A worldwide technology vendor ran an advertising campaign to generate new U.S.-based customers for its flagship product line. The campaign was placed by a leading digital ad agency, located in the San Francisco area, which specializes in purchasing advertising media for technology companies. The goal was to achieve a combination of branding and lead generation.
To cover all bases, the campaign’s ads originated with another well-known third-party ad server (in addition to Accuserve, which was used on the publisher side for specific targeting and optimization). The other third-party server was in charge of monitoring impressions and clicks.
So, with an intricate (and costly) setup like that, what could go wrong?
A few days into the campaign, Accuserve’s data team noticed that something "wasn’t quite right" with the clicks being reported by the other third-party server on some of the ad placements. When analyzed with Accuserve’s advanced bot and fraud detection system, it became apparent that a suspicious pattern of clicks existed, prompting our data team to investigate further. Our team notified the publisher, who in turn contacted the ad agency, and also opened a tech-support ticket with the responsible third-party server.
The initial response from the other third-party server was to deny that there was any problem at all. The clicks, they claimed, were valid because they subscribe to "the" industry-approved list of known bots, and they (theoretically) excluded all bots on that list. So, they contended that the clicks must be valid.
However, when pressed to release the actual records with the raw data, something alarming became clear.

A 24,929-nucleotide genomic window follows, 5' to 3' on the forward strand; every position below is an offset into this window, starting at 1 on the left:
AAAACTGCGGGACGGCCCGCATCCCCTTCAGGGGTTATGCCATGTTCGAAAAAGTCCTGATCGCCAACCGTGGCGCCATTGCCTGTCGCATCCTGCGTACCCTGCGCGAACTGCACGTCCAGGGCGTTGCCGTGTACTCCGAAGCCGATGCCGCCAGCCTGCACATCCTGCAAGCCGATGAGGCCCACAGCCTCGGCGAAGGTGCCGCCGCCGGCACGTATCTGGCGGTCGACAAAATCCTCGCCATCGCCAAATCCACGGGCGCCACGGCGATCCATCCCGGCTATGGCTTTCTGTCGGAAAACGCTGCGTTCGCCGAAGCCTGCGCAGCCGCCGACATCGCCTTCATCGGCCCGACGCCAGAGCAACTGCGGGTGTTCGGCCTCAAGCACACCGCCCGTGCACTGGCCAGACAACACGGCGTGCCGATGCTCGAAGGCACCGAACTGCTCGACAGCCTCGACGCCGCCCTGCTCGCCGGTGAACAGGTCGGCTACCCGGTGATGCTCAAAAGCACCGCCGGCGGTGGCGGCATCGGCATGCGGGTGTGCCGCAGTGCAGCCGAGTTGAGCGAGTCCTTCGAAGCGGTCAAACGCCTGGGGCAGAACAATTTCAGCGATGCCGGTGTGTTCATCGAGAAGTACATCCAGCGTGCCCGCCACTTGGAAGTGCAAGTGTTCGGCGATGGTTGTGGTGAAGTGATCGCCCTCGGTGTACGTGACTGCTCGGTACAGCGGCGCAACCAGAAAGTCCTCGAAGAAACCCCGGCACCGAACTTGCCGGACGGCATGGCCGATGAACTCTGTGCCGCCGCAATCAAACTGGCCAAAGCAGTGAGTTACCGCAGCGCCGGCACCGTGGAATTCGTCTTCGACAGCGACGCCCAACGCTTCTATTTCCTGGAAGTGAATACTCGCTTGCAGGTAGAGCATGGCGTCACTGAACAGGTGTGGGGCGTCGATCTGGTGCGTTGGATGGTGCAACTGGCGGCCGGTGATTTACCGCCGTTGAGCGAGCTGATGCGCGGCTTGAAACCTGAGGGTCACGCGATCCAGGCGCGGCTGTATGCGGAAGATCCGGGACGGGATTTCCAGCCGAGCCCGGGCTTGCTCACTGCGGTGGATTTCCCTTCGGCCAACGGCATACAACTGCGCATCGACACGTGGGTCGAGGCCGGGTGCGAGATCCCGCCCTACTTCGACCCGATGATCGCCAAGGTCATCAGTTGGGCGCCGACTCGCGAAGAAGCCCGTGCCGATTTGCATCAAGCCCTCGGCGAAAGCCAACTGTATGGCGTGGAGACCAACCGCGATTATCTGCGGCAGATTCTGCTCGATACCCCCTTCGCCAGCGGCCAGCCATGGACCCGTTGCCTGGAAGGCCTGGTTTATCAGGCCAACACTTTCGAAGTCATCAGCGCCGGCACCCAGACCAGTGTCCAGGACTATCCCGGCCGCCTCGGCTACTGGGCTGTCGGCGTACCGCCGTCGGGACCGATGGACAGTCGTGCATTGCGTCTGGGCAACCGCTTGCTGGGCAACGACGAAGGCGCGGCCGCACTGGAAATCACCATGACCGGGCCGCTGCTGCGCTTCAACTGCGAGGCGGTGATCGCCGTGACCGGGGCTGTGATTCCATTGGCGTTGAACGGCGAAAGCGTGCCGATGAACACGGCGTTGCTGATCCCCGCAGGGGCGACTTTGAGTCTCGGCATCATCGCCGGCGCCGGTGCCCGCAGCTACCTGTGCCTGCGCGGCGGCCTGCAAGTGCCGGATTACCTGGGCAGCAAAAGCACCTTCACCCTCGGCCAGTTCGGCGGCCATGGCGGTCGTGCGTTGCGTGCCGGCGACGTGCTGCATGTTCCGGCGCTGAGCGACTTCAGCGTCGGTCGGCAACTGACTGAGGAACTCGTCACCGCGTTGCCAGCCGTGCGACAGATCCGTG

The Accuserve data team ran an extensive array of fraud and bot detection data tests, which revealed the identity of the previously unstopped bots.
Ultimately, we found that, in addition to certain specific bots, there were also numerous clicks generated by what appeared to be a professionally-run botnet, indicating outright fraud.
The Accuserve team then presented its findings together with proof that approximately 90% of the clicks being reported by the other third-party server were nothing more than bot activity.
When presented with the evidence, the other third-party server finally (and quite reluctantly) agreed to change its system in the future, but still refused to revise its reporting. In essence, the third-party server knew that they had reported fraudulent clicks to the advertiser, but concealed that fact.
The extent of click fraud is mind-boggling, as is the number of well-known companies who do not adequately protect their advertisers’ interests. In all fairness, much of the bot activity takes place due to lack of technical ability to stop it. After all, for many advertising companies – especially those who offer programmatic advertising – their top priority is generating revenue and claiming high response rates, which makes them look good in the eyes of the unsuspecting advertiser.
Our priority, however, is perfecting our system of bot and click fraud detection, which benefits advertisers, ad agencies, and publishers. Our success is not only delivering highly effective campaigns with pin-point accuracy, but in detecting and stopping bots and fraud, because that is what we are hired to do.
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